The article cites Canonical (the Ubuntu folks) as an example of an entity that "doesn't give back." The basis for this claim is that Canonical isn't in the top 10 list of employers who contribute to the Linux kernel. According to the article, they're not even in the top 30 of employers who contribute to the Linux kernel. To some, this is damning evidence of "idiocy" on the part of Canonical: if you aren't making contributions to the kernel then you aren't "giving back." The list cites "number of changesets per employer" for the most recent quarter. It is foolish to use this metric as a proxy for how much a company "gives back." By this metric, Microsoft is a better Linux community member than Canonical! (Not to mention others who came in behind Microsoft this quarter: TI, Broadcom, Oracle, AMD, Nokia, Fujitsu, Google,...)
Since I live in the US I'll use an American football metaphor. Using "number of changesets per employer" as a metric for "how much they give back" is like using "number of yards gained" as a metric for how much a player "contributes" to his team's success. By this token, the members of the offensive line don't contribute, nor do the members of the defense, and all the special teams players aside from the kick returner. The fullback must be a slacker because he only carried the ball 3 times for a total 6 yards. What if he punched it in on 4th and goal from the 1 yard line? You get the idea. Yards gained is a valuable metric for certain players, but it isn't the only metric and certainly isn't the most important one. (Points scored, anyone?) By the same token, the number of changesets per employer is an important metric for seeing who's doing what in contributing to the Linux kernel. However, it is not a viable proxy for measuring how much someone "gives back" to a project.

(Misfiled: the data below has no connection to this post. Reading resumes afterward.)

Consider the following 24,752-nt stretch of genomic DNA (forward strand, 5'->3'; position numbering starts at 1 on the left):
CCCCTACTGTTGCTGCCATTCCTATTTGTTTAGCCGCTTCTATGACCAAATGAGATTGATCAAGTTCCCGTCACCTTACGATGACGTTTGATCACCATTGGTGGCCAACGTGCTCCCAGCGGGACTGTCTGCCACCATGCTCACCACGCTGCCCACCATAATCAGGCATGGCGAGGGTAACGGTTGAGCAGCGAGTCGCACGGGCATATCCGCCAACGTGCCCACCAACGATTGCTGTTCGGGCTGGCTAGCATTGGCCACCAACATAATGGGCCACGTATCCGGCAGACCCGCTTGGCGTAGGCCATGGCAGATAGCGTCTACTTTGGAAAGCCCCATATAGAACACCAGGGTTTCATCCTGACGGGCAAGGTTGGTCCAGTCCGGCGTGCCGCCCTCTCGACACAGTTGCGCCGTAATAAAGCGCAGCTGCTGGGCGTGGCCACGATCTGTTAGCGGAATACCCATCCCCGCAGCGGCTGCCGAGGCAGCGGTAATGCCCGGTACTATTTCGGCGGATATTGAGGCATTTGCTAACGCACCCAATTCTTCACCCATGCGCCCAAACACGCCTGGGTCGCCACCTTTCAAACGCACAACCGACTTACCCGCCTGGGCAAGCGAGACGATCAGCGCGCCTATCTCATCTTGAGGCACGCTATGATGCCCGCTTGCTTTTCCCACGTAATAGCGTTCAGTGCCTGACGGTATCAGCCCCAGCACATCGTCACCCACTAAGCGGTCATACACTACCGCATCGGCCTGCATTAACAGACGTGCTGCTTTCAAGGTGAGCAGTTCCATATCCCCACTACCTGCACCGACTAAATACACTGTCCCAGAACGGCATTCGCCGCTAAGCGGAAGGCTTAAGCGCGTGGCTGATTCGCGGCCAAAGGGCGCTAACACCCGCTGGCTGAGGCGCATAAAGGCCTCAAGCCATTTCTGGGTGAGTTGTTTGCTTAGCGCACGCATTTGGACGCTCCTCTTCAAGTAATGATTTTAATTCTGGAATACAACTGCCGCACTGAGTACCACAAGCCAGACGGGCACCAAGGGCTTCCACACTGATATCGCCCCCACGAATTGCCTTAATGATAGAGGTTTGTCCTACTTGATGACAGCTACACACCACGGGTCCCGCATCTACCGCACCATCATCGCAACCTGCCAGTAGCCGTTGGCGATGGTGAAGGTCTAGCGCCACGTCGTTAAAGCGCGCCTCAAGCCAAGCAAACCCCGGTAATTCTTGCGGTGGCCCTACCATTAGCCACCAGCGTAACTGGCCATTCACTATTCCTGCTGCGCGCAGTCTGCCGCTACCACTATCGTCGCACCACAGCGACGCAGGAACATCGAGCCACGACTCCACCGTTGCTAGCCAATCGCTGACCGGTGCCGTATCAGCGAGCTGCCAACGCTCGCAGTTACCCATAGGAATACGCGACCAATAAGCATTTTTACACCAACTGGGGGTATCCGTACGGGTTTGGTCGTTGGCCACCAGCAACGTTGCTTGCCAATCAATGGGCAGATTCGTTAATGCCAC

Thankfully we hear from Jim Zemlin again. Regarding Canonical he states: "Just to be clear, Canonical staff, engineers, management are not idiots. They get open source well and as they grow, I think it will be in their business interests to give back."
I agree. Besides, there is a difference between "Linux" the kernel and "GNU/Linux" the complete operating system environment. The Linux kernel is like the Hemi engine running the automobile. The automobile doesn't do much without the engine, and the engine needs something to move. They work together. Giving back to the Linux ecosystem is every bit as important as contributing to the Linux kernel. Does anyone think that Canonical hasn't helped the Linux ecosystem? Of course, they have!